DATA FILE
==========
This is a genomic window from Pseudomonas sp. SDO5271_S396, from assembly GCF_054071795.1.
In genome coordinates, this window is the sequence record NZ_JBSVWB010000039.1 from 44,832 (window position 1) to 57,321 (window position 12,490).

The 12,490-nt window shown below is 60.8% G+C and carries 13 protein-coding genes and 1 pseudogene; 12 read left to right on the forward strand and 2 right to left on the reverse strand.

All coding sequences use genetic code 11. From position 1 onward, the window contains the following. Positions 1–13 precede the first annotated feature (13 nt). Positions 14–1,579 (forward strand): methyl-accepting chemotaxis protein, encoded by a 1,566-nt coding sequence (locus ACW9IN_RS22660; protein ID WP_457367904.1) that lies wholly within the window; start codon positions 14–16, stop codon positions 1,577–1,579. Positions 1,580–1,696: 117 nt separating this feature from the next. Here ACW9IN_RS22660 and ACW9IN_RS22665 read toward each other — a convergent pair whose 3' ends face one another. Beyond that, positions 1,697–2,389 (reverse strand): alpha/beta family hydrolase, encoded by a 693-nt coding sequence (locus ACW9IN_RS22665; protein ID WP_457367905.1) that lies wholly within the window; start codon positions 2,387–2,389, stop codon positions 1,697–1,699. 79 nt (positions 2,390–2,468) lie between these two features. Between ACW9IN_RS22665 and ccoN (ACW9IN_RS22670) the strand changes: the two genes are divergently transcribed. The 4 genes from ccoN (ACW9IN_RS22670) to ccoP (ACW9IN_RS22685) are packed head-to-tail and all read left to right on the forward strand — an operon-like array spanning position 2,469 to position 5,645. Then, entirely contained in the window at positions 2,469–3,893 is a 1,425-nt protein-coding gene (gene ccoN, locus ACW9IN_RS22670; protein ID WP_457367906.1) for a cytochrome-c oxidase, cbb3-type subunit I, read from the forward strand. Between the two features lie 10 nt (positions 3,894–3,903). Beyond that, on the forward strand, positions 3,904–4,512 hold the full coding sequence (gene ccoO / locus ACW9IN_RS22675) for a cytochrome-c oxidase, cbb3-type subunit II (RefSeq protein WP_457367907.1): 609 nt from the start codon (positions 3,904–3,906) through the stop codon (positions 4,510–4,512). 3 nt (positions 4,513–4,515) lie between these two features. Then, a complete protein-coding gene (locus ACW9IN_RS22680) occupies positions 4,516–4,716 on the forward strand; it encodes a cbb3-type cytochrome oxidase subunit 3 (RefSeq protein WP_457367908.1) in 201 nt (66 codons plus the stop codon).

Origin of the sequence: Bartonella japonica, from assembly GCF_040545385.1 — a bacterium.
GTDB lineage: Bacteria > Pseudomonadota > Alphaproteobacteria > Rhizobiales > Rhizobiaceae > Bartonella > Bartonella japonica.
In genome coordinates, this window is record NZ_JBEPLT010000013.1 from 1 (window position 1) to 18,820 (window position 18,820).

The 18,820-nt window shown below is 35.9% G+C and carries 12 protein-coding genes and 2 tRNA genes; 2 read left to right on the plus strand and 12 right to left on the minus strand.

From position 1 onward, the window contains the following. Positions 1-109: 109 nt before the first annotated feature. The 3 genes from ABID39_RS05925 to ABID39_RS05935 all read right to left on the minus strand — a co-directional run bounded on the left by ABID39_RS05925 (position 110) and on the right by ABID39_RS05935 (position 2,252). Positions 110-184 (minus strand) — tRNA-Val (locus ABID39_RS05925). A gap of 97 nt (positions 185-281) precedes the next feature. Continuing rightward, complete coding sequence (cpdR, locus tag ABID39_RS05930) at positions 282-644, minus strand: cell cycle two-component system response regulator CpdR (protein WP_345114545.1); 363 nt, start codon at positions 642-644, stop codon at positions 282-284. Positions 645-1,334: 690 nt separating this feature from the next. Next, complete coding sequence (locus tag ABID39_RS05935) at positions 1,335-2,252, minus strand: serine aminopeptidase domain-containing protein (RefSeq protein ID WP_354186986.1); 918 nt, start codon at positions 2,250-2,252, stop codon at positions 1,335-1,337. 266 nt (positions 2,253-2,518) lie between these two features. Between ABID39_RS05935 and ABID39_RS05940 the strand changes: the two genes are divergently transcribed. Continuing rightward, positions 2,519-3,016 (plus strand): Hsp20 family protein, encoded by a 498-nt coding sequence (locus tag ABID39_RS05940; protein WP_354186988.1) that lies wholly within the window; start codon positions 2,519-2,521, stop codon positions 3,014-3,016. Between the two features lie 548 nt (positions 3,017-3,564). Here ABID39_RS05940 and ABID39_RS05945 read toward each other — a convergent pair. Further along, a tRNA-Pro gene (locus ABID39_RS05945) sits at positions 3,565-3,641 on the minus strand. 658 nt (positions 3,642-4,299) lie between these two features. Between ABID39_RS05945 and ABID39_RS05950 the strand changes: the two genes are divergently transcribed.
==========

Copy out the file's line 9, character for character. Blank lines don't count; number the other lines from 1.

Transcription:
From position 1 onward, the window contains the following. Positions 1-109: 109 nt before the first annotated feature. The 3 genes from ABID39_RS05925 to ABID39_RS05935 all read right to left on the minus strand — a co-directional run bounded on the left by ABID39_RS05925 (position 110) and on the right by ABID39_RS05935 (position 2,252). Positions 110-184 (minus strand) — tRNA-Val (locus ABID39_RS05925). A gap of 97 nt (positions 185-281) precedes the next feature. Continuing rightward, complete coding sequence (cpdR, locus tag ABID39_RS05930) at positions 282-644, minus strand: cell cycle two-component system response regulator CpdR (protein WP_345114545.1); 363 nt, start codon at positions 642-644, stop codon at positions 282-284. Positions 645-1,334: 690 nt separating this feature from the next. Next, complete coding sequence (locus tag ABID39_RS05935) at positions 1,335-2,252, minus strand: serine aminopeptidase domain-containing protein (RefSeq protein ID WP_354186986.1); 918 nt, start codon at positions 2,250-2,252, stop codon at positions 1,335-1,337. 266 nt (positions 2,253-2,518) lie between these two features. Between ABID39_RS05935 and ABID39_RS05940 the strand changes: the two genes are divergently transcribed. Continuing rightward, positions 2,519-3,016 (plus strand): Hsp20 family protein, encoded by a 498-nt coding sequence (locus tag ABID39_RS05940; protein WP_354186988.1) that lies wholly within the window; start codon positions 2,519-2,521, stop codon positions 3,014-3,016. Between the two features lie 548 nt (positions 3,017-3,564). Here ABID39_RS05940 and ABID39_RS05945 read toward each other — a convergent pair. Further along, a tRNA-Pro gene (locus ABID39_RS05945) sits at positions 3,565-3,641 on the minus strand. 658 nt (positions 3,642-4,299) lie between these two features. Between ABID39_RS05945 and ABID39_RS05950 the strand changes: the two genes are divergently transcribed.